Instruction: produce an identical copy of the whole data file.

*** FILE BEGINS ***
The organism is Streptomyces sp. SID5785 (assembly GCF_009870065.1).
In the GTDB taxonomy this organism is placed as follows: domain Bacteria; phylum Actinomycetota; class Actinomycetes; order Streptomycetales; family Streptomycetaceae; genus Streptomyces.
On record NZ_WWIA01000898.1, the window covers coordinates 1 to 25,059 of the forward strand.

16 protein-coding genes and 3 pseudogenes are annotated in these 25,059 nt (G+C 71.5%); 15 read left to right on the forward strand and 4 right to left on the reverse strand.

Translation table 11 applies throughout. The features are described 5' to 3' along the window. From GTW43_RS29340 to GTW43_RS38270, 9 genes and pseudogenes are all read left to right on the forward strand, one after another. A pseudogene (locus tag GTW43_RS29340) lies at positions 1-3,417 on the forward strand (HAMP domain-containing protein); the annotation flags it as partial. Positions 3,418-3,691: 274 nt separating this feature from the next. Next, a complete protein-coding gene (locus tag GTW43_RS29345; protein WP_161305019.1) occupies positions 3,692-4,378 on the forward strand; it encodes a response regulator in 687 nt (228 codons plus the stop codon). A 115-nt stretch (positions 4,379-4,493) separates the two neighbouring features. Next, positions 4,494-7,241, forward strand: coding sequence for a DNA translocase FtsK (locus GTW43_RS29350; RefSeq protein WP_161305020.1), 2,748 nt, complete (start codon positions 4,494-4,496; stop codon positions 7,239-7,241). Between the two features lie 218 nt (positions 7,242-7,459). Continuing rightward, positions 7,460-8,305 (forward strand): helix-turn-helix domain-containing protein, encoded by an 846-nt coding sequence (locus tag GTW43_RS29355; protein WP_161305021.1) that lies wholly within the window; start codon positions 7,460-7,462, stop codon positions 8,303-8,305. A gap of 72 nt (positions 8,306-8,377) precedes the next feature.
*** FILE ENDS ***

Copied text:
The organism is Streptomyces sp. SID5785 (assembly GCF_009870065.1).
In the GTDB taxonomy this organism is placed as follows: domain Bacteria; phylum Actinomycetota; class Actinomycetes; order Streptomycetales; family Streptomycetaceae; genus Streptomyces.
On record NZ_WWIA01000898.1, the window covers coordinates 1 to 25,059 of the forward strand.

16 protein-coding genes and 3 pseudogenes are annotated in these 25,059 nt (G+C 71.5%); 15 read left to right on the forward strand and 4 right to left on the reverse strand.

Translation table 11 applies throughout. The features are described 5' to 3' along the window. From GTW43_RS29340 to GTW43_RS38270, 9 genes and pseudogenes are all read left to right on the forward strand, one after another. A pseudogene (locus tag GTW43_RS29340) lies at positions 1-3,417 on the forward strand (HAMP domain-containing protein); the annotation flags it as partial. Positions 3,418-3,691: 274 nt separating this feature from the next. Next, a complete protein-coding gene (locus tag GTW43_RS29345; protein WP_161305019.1) occupies positions 3,692-4,378 on the forward strand; it encodes a response regulator in 687 nt (228 codons plus the stop codon). A 115-nt stretch (positions 4,379-4,493) separates the two neighbouring features. Next, positions 4,494-7,241, forward strand: coding sequence for a DNA translocase FtsK (locus GTW43_RS29350; RefSeq protein WP_161305020.1), 2,748 nt, complete (start codon positions 4,494-4,496; stop codon positions 7,239-7,241). Between the two features lie 218 nt (positions 7,242-7,459). Continuing rightward, positions 7,460-8,305 (forward strand): helix-turn-helix domain-containing protein, encoded by an 846-nt coding sequence (locus tag GTW43_RS29355; protein WP_161305021.1) that lies wholly within the window; start codon positions 7,460-7,462, stop codon positions 8,303-8,305. A gap of 72 nt (positions 8,306-8,377) precedes the next feature.